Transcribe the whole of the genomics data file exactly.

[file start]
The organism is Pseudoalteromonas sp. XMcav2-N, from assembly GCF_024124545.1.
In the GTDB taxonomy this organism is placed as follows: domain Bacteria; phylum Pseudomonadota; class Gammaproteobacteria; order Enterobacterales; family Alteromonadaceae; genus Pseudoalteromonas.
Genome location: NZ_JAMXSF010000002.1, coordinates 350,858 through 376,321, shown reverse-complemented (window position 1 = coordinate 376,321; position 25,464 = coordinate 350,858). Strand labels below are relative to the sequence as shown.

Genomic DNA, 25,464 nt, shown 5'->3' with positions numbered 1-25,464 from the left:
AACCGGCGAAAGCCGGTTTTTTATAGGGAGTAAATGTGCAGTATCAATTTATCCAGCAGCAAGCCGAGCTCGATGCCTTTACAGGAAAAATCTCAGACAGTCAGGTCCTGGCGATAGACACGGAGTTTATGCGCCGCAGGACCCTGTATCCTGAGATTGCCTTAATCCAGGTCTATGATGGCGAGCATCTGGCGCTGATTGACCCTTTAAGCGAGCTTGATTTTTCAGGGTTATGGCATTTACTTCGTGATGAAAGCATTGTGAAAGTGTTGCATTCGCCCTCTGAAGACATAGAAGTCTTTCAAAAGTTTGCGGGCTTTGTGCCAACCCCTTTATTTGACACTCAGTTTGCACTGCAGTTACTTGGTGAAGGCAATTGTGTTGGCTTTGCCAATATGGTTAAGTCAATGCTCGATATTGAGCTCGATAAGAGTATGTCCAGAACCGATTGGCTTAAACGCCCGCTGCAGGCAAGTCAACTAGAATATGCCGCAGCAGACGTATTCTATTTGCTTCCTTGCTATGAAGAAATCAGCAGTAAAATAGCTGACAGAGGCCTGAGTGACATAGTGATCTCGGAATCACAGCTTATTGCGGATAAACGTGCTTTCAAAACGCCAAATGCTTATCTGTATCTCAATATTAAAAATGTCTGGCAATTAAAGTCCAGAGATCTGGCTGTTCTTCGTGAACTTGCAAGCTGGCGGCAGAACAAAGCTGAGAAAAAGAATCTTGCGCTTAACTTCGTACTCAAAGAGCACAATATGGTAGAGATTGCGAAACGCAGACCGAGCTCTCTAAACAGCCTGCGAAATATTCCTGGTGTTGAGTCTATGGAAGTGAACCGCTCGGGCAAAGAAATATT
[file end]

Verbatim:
The organism is Pseudoalteromonas sp. XMcav2-N, from assembly GCF_024124545.1.
In the GTDB taxonomy this organism is placed as follows: domain Bacteria; phylum Pseudomonadota; class Gammaproteobacteria; order Enterobacterales; family Alteromonadaceae; genus Pseudoalteromonas.
Genome location: NZ_JAMXSF010000002.1, coordinates 350,858 through 376,321, shown reverse-complemented (window position 1 = coordinate 376,321; position 25,464 = coordinate 350,858). Strand labels below are relative to the sequence as shown.

Genomic DNA, 25,464 nt, shown 5'->3' with positions numbered 1-25,464 from the left:
AACCGGCGAAAGCCGGTTTTTTATAGGGAGTAAATGTGCAGTATCAATTTATCCAGCAGCAAGCCGAGCTCGATGCCTTTACAGGAAAAATCTCAGACAGTCAGGTCCTGGCGATAGACACGGAGTTTATGCGCCGCAGGACCCTGTATCCTGAGATTGCCTTAATCCAGGTCTATGATGGCGAGCATCTGGCGCTGATTGACCCTTTAAGCGAGCTTGATTTTTCAGGGTTATGGCATTTACTTCGTGATGAAAGCATTGTGAAAGTGTTGCATTCGCCCTCTGAAGACATAGAAGTCTTTCAAAAGTTTGCGGGCTTTGTGCCAACCCCTTTATTTGACACTCAGTTTGCACTGCAGTTACTTGGTGAAGGCAATTGTGTTGGCTTTGCCAATATGGTTAAGTCAATGCTCGATATTGAGCTCGATAAGAGTATGTCCAGAACCGATTGGCTTAAACGCCCGCTGCAGGCAAGTCAACTAGAATATGCCGCAGCAGACGTATTCTATTTGCTTCCTTGCTATGAAGAAATCAGCAGTAAAATAGCTGACAGAGGCCTGAGTGACATAGTGATCTCGGAATCACAGCTTATTGCGGATAAACGTGCTTTCAAAACGCCAAATGCTTATCTGTATCTCAATATTAAAAATGTCTGGCAATTAAAGTCCAGAGATCTGGCTGTTCTTCGTGAACTTGCAAGCTGGCGGCAGAACAAAGCTGAGAAAAAGAATCTTGCGCTTAACTTCGTACTCAAAGAGCACAATATGGTAGAGATTGCGAAACGCAGACCGAGCTCTCTAAACAGCCTGCGAAATATTCCTGGTGTTGAGTCTATGGAAGTGAACCGCTCGGGCAAAGAAATATT